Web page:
“I will say this about unanimity,” said Jack O'Connell, secretary-treasurer of the BBWAA. “I don't think it will ever happen, and am not sure that it should. “What is wrong with dissent? Isn't that part of the American character? Not everybody voted for George Washington or Abe Lincoln, a couple of slam-dunk Hall of Famers, if you ask me. At the risk of being blasphemous, even Jesus did not get a unanimous vote at the Last Supper.”
And why shouldn't it happen? As Jason Stark pointed out, Gwynn's career batting average was higher than anyone else's since Ted Williams played the game and is at least 20 points ahead of everyone else. He hit .350 or better five years in a row and won eight batting titles and finished in the top ten in every full season of his career and in the top five in all but two. 15 time All-Star! Five Gold Gloves! The craziest stat of all is that he struck out fewer than 25 times in each season he hit .350 or better and never struck out more than 40 times and topped 30 only five times. I mean really...what else does the man need to do to garner a vote from everyone? Even if you are abstaining because of roids, Gwynn was a pudgy non-power hitter.
“I personally don't think we look particularly good as a group that we've never had a unanimous Hall of Famer,” ESPN's Tim Kurkjian said. “I mean, really – Willie Mays, Hank Aaron – give me a reason why somebody didn't vote for them. That's preposterous.
“... The fact that we haven't had (a unanimous choice), I don't think that's a tradition we should be preserving. I think it's a tradition we should be ending.”
I find it hard to care about the Hall of Fame and that is the real shame because I love this game.
Mulder is a luxury the Mets can afford, a potential top-flight starter who needs time and space to fully recover from surgery.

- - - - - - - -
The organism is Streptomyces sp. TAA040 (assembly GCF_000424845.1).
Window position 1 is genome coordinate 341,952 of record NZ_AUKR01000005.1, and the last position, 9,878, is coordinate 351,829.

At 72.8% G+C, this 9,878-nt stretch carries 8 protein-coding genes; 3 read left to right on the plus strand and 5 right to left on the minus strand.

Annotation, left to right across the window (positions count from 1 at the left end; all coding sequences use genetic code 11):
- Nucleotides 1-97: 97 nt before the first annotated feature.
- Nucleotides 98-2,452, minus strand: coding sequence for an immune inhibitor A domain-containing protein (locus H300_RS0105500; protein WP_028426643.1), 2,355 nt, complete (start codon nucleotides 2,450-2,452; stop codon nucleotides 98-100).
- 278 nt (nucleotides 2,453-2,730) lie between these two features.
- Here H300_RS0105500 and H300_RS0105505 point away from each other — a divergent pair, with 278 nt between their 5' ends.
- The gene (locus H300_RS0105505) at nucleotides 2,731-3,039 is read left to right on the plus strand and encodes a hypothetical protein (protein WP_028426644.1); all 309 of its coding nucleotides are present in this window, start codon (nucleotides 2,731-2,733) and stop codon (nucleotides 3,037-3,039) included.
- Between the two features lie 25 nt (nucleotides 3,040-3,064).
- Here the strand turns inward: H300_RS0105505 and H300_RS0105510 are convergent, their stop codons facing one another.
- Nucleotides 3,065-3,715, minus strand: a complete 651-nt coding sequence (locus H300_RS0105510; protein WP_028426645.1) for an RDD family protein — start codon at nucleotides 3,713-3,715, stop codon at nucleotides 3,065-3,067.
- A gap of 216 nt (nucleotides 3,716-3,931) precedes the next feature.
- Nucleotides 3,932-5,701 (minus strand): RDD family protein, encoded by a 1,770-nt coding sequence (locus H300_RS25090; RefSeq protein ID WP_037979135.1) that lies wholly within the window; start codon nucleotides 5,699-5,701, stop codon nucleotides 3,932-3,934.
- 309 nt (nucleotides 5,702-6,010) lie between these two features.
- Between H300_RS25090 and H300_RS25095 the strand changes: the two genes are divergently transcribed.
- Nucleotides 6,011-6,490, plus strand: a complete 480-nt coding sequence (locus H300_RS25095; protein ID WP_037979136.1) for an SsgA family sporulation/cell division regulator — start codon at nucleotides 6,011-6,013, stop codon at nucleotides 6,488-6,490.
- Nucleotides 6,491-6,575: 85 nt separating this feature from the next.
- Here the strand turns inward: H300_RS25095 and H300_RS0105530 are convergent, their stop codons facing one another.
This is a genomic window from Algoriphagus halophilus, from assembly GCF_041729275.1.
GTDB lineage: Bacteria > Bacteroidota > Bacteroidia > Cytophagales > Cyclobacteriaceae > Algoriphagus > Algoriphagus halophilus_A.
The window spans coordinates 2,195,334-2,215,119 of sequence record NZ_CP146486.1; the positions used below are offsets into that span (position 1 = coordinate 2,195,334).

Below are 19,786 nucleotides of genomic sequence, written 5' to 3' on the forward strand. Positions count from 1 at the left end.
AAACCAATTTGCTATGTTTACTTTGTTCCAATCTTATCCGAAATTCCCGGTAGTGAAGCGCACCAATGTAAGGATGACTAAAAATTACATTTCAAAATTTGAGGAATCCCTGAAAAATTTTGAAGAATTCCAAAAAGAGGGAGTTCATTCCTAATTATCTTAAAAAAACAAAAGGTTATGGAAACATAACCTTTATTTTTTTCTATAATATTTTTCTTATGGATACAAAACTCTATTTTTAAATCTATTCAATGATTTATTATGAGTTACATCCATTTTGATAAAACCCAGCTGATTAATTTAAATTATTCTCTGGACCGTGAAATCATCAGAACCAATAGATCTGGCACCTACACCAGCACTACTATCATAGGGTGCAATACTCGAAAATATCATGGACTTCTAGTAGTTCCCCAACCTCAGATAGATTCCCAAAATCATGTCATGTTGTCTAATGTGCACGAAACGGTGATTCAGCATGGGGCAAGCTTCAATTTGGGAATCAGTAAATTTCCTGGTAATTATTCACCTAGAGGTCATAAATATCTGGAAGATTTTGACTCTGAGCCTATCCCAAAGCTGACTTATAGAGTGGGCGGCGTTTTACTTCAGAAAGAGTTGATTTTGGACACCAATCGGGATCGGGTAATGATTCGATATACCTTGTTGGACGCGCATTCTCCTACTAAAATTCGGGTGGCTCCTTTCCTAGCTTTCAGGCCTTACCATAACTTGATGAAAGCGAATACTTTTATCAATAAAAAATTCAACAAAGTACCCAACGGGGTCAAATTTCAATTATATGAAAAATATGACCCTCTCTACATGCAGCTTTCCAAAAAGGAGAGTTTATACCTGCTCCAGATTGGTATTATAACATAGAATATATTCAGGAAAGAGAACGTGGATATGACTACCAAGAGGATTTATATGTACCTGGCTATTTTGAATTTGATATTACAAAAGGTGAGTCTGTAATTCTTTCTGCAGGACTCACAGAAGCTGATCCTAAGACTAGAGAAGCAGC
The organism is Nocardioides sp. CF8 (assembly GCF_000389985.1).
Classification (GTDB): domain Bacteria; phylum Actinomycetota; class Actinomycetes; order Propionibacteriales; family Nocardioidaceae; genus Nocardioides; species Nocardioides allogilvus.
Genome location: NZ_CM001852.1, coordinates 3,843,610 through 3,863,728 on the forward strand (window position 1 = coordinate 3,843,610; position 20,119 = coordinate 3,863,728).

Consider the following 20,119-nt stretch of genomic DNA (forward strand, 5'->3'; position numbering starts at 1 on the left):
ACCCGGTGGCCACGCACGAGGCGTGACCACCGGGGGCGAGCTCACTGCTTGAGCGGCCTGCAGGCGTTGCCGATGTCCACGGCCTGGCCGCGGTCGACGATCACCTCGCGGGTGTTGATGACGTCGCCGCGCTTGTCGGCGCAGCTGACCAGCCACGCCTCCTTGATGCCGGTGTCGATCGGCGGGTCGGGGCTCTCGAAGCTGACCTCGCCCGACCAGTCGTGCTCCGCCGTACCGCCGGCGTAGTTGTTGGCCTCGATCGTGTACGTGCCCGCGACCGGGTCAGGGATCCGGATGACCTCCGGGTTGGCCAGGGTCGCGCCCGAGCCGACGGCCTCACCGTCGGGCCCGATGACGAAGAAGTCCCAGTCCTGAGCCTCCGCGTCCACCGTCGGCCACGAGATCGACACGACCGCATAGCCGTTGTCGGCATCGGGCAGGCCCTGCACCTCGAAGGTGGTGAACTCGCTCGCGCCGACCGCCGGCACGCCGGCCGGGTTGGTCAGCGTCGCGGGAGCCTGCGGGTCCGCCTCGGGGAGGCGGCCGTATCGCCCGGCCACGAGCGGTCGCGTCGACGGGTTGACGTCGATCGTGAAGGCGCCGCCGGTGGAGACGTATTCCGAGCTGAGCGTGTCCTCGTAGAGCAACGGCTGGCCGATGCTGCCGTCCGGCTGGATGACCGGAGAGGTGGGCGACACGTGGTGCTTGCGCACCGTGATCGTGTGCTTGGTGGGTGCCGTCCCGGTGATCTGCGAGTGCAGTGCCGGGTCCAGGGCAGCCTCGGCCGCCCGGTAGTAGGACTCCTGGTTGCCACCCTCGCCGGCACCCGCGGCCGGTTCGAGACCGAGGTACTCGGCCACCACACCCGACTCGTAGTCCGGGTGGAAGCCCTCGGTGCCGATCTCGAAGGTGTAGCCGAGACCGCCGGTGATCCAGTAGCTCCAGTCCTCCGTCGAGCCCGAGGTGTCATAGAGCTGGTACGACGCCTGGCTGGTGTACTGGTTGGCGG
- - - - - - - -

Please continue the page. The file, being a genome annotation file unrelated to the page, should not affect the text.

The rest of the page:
The Mets would likely seek assurance of a second year on the contract if Mulder rebounds
He is the only pitcher out there that has some upside. While it is hard to see him gaining Cy Young candidate form, he is clearly a potential impact arm and we know he is not asking for a lot of years. Seems like a good fit for a team like the Mets who do not necessarily need to add a starter. I get the uncertainty between the young guys and Pedro already, but the Mets have enough arms that they should be confident a few of them actually stick.
Brendan (New York, New York) : It's a shame that Paul O'Neill will not be on any future Hall of Fame ballots. He was one of the most fiery competitors to ever play the game and was an integral part of the Yankees dynasty in the late 90s. The guy won five championships and deserves to be in the Hall.
Ha! Jackass. Brendan my friend, how do you manage to get up and the morning and remember the underwear goes on the inside....actually...maybe I'm being too presumptuous here.
Peter (Dubuque, Iowa: Thurman Munson should be in the Hall. Yes, he played for only 10 years but he played more games during that time, was ROY, MVP, All Star 7 times, and Gold Glover 3 times.
Dave (PA): I admit this question is biased, but Donnie Baseball only got 9.9%. Is there any way at all that he is going to get a closer look? Is he going to have to wait for the veterans' committee, if at all?
SportsNation Rob Neyer: I think it's safe to say he's going to have to wait for a long while. He certainly was better than a number of first basemen who are in the Hall, but like Dale Murphy and Alan Trammell he's been overshadowed by the hitters of the 1990s.
al (DC): gotta love NY-bias, whats next Chad Curtis?
SportsNation Rob Neyer: Don't be silly. But you know, Luis Sojo did nothing but win World Serieses.
If Sojo doesn't get in, it will be an injustice of biblical proportions.